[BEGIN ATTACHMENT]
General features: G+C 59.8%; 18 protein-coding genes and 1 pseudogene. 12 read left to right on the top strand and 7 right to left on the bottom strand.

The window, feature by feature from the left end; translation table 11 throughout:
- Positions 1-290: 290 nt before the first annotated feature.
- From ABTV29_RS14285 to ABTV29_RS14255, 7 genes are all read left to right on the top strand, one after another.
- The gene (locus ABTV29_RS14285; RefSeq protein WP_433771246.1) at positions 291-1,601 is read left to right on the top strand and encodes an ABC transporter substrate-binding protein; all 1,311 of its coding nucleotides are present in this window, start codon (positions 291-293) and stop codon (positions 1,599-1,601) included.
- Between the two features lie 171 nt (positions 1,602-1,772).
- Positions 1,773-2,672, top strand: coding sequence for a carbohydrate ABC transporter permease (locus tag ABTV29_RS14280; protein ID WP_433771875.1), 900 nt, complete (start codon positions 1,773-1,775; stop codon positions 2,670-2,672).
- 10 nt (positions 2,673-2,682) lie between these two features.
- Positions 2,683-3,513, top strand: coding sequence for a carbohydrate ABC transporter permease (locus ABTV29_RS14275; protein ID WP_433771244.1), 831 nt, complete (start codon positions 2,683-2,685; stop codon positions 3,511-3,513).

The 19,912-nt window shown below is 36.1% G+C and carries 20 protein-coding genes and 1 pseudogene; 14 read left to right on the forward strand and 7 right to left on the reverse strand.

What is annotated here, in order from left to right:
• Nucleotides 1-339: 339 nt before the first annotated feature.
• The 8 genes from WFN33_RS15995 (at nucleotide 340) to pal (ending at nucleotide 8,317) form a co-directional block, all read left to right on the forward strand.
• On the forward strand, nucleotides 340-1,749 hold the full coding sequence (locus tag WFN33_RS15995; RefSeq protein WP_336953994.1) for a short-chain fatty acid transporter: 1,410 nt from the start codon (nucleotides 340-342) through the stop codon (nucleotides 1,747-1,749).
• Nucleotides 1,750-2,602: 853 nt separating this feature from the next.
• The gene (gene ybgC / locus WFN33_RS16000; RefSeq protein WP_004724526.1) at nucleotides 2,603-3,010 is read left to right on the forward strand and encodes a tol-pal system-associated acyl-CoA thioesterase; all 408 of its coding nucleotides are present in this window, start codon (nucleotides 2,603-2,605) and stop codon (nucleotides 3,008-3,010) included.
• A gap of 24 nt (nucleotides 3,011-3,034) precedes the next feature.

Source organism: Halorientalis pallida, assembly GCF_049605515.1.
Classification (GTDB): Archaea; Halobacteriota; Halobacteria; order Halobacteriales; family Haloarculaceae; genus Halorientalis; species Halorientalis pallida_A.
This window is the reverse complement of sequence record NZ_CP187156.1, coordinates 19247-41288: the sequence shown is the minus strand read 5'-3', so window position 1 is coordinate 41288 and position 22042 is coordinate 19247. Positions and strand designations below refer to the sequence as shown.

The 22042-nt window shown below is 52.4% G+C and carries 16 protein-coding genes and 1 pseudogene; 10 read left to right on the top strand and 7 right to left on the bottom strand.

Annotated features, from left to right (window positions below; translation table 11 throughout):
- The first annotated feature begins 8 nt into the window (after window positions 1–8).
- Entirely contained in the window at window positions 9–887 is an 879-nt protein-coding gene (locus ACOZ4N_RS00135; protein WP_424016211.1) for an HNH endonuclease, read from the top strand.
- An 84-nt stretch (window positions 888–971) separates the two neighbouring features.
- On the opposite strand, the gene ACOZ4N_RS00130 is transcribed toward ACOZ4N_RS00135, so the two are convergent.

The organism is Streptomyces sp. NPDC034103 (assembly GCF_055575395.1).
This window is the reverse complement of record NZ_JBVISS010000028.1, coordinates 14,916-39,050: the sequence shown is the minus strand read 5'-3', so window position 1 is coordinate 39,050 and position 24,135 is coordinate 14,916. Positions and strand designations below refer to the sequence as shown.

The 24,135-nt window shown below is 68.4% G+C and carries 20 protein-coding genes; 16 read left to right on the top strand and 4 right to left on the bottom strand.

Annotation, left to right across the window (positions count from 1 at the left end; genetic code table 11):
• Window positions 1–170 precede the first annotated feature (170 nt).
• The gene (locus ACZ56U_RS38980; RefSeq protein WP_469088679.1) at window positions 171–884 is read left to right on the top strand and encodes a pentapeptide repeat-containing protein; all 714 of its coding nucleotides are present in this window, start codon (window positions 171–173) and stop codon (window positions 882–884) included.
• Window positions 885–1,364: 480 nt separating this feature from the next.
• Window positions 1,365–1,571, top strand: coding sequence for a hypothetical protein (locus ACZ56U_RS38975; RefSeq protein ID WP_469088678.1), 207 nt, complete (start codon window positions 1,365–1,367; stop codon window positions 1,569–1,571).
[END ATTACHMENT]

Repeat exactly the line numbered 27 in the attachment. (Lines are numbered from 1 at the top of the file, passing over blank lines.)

The organism is Streptomyces sp. NPDC034103 (assembly GCF_055575395.1).